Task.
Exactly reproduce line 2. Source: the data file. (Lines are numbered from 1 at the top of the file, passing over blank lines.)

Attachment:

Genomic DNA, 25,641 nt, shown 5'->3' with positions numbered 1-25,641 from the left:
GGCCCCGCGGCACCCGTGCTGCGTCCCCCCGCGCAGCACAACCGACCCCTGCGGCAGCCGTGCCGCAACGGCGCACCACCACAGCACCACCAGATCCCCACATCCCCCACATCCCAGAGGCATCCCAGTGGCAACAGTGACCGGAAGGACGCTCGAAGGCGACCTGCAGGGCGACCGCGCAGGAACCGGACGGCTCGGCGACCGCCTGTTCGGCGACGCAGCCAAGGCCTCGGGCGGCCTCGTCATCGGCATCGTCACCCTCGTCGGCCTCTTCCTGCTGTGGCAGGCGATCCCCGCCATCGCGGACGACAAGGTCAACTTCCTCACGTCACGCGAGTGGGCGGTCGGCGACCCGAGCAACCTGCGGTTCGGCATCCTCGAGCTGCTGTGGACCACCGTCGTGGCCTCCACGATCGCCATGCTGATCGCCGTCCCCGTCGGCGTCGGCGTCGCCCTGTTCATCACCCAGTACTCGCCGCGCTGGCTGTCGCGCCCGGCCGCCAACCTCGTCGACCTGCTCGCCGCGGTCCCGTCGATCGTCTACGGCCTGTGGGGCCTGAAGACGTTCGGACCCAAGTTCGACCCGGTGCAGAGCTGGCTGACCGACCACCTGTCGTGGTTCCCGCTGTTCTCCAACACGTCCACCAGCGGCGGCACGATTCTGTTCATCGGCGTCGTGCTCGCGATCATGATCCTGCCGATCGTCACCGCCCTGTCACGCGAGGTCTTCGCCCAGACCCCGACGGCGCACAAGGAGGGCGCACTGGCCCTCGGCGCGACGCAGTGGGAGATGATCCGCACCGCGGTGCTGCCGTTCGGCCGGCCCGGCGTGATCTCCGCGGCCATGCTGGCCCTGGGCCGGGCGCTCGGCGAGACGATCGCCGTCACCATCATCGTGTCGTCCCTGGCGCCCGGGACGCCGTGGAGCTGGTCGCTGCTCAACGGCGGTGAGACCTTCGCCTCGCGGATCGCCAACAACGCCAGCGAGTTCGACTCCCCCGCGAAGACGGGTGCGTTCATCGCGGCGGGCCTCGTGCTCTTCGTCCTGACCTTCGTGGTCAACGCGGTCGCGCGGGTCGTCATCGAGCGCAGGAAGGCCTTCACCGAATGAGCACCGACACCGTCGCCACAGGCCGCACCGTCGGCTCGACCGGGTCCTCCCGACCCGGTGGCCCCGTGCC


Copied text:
GGCCCCGCGGCACCCGTGCTGCGTCCCCCCGCGCAGCACAACCGACCCCTGCGGCAGCCGTGCCGCAACGGCGCACCACCACAGCACCACCAGATCCCCACATCCCCCACATCCCAGAGGCATCCCAGTGGCAACAGTGACCGGAAGGACGCTCGAAGGCGACCTGCAGGGCGACCGCGCAGGAACCGGACGGCTCGGCGACCGCCTGTTCGGCGACGCAGCCAAGGCCTCGGGCGGCCTCGTCATCGGCATCGTCACCCTCGTCGGCCTCTTCCTGCTGTGGCAGGCGATCCCCGCCATCGCGGACGACAAGGTCAACTTCCTCACGTCACGCGAGTGGGCGGTCGGCGACCCGAGCAACCTGCGGTTCGGCATCCTCGAGCTGCTGTGGACCACCGTCGTGGCCTCCACGATCGCCATGCTGATCGCCGTCCCCGTCGGCGTCGGCGTCGCCCTGTTCATCACCCAGTACTCGCCGCGCTGGCTGTCGCGCCCGGCCGCCAACCTCGTCGACCTGCTCGCCGCGGTCCCGTCGATCGTCTACGGCCTGTGGGGCCTGAAGACGTTCGGACCCAAGTTCGACCCGGTGCAGAGCTGGCTGACCGACCACCTGTCGTGGTTCCCGCTGTTCTCCAACACGTCCACCAGCGGCGGCACGATTCTGTTCATCGGCGTCGTGCTCGCGATCATGATCCTGCCGATCGTCACCGCCCTGTCACGCGAGGTCTTCGCCCAGACCCCGACGGCGCACAAGGAGGGCGCACTGGCCCTCGGCGCGACGCAGTGGGAGATGATCCGCACCGCGGTGCTGCCGTTCGGCCGGCCCGGCGTGATCTCCGCGGCCATGCTGGCCCTGGGCCGGGCGCTCGGCGAGACGATCGCCGTCACCATCATCGTGTCGTCCCTGGCGCCCGGGACGCCGTGGAGCTGGTCGCTGCTCAACGGCGGTGAGACCTTCGCCTCGCGGATCGCCAACAACGCCAGCGAGTTCGACTCCCCCGCGAAGACGGGTGCGTTCATCGCGGCGGGCCTCGTGCTCTTCGTCCTGACCTTCGTGGTCAACGCGGTCGCGCGGGTCGTCATCGAGCGCAGGAAGGCCTTCACCGAATGAGCACCGACACCGTCGCCACAGGCCGCACCGTCGGCTCGACCGGGTCCTCCCGACCCGGTGGCCCCGTGCC